I should mention that Firefall is an add-on friendly title, but the review is based on the core Firefall experience, without any third-party additions. As it stands, there doesn’t appear to be a way to share missions currently in process (you also can only have one mission at a time). Squad waypoints were used heavily to share the location of missions, even if the rest of the group wasn’t able to see the mission tracker or what needed to be killed. When one of us respawned near the Job Board, usually upon death, we had to constantly change leadership roles in the group. Accepting missions is a task only for the leader. Making matters worse, missions had the tendency to randomly not be assigned to everyone in the group. A couple hours later and we never wanted to touch the Job Board again. The caveat to this, these missions are the best way to level up your Battleframe and receive loot.
The story missions have been a highlight in the game for me, but when it came to attempt to complete them as a group, once again trying to complete them as a group added an unexpected complication. Each of the story missions are locked out (or gated) until reaching a specific level with a Battleframe. If one member of the group is eligible to start the mission, but the rest of the group has not reached the required level, it can not be completed as a group. The instance missions can be repeated, so it is possible to run the mission multiple times.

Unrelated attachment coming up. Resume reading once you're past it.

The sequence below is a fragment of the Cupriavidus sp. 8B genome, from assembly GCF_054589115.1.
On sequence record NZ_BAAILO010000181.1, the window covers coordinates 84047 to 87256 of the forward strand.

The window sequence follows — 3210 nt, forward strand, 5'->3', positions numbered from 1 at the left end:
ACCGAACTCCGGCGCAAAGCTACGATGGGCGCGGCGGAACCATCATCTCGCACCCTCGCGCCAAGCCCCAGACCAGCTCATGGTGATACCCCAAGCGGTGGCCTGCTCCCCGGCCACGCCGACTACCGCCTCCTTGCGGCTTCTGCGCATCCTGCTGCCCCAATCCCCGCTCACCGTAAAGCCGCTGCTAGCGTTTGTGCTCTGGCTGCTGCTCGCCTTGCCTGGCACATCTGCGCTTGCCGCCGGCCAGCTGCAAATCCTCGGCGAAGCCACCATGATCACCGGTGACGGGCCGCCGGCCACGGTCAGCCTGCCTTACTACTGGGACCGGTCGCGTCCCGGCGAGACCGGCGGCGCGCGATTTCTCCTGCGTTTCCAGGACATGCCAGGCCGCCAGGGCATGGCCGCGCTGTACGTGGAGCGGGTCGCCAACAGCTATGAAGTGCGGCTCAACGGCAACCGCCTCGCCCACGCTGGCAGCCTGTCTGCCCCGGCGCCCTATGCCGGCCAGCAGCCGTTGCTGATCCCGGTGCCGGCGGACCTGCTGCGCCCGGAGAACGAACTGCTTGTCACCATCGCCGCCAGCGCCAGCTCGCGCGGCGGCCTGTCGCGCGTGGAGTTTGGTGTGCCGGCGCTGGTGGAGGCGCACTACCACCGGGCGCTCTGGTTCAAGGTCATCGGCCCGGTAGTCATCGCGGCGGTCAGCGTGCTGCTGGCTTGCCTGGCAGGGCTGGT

Thumping has been a solid enjoyable grouping experience at any Battleframe level. After figuring out the convoluted crafting and research system, I successfully crafted a Squad Thumper and began each day finding the best available spot of extracting resources. I researched upgraded weapons for my Battleframe, but still can’t figure out what it means. Throwing an invite to anyone close by at the time, players appear to naturally congregate near Thumpers. Everyone working together gets a share of the extracted resources, currency, experience, and any loot that drops from foes. The only downside for Thumping is the lack of advancement in the system. Regardless of what region you are in or your current level, Thumping will always be handled the same way. The enemy waves that will attack may change, but the experience grows stale without any noticeable changes.